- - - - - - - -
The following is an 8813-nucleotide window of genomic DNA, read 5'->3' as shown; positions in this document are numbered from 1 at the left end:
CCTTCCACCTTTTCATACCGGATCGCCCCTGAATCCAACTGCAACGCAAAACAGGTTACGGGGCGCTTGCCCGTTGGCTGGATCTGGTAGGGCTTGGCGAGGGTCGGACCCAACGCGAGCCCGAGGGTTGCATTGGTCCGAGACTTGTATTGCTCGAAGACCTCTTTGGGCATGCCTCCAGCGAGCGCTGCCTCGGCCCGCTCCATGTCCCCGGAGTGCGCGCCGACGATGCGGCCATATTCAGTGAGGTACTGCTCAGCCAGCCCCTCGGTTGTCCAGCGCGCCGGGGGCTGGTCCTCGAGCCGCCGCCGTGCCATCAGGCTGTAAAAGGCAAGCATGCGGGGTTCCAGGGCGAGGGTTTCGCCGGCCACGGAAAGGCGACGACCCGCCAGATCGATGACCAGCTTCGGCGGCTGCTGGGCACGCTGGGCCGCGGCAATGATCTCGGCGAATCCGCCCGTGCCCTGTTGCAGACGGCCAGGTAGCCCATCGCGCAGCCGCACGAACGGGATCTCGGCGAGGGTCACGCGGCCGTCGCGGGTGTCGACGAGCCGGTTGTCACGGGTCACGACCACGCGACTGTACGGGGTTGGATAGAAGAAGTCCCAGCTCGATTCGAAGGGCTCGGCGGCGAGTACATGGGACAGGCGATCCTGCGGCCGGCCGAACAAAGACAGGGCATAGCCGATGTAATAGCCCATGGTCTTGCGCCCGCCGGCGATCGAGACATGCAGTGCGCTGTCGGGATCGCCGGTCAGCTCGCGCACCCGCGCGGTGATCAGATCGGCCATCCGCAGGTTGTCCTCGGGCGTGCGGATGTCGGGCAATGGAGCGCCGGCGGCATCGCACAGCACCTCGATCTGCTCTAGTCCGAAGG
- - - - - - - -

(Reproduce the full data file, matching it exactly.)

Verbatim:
The following is an 8813-nucleotide window of genomic DNA, read 5'->3' as shown; positions in this document are numbered from 1 at the left end:
CCTTCCACCTTTTCATACCGGATCGCCCCTGAATCCAACTGCAACGCAAAACAGGTTACGGGGCGCTTGCCCGTTGGCTGGATCTGGTAGGGCTTGGCGAGGGTCGGACCCAACGCGAGCCCGAGGGTTGCATTGGTCCGAGACTTGTATTGCTCGAAGACCTCTTTGGGCATGCCTCCAGCGAGCGCTGCCTCGGCCCGCTCCATGTCCCCGGAGTGCGCGCCGACGATGCGGCCATATTCAGTGAGGTACTGCTCAGCCAGCCCCTCGGTTGTCCAGCGCGCCGGGGGCTGGTCCTCGAGCCGCCGCCGTGCCATCAGGCTGTAAAAGGCAAGCATGCGGGGTTCCAGGGCGAGGGTTTCGCCGGCCACGGAAAGGCGACGACCCGCCAGATCGATGACCAGCTTCGGCGGCTGCTGGGCACGCTGGGCCGCGGCAATGATCTCGGCGAATCCGCCCGTGCCCTGTTGCAGACGGCCAGGTAGCCCATCGCGCAGCCGCACGAACGGGATCTCGGCGAGGGTCACGCGGCCGTCGCGGGTGTCGACGAGCCGGTTGTCACGGGTCACGACCACGCGACTGTACGGGGTTGGATAGAAGAAGTCCCAGCTCGATTCGAAGGGCTCGGCGGCGAGTACATGGGACAGGCGATCCTGCGGCCGGCCGAACAAAGACAGGGCATAGCCGATGTAATAGCCCATGGTCTTGCGCCCGCCGGCGATCGAGACATGCAGTGCGCTGTCGGGATCGCCGGTCAGCTCGCGCACCCGCGCGGTGATCAGATCGGCCATCCGCAGGTTGTCCTCGGGCGTGCGGATGTCGGGCAATGGAGCGCCGGCGGCATCGCACAGCACCTCGATCTGCTCTAGTCCGAAGG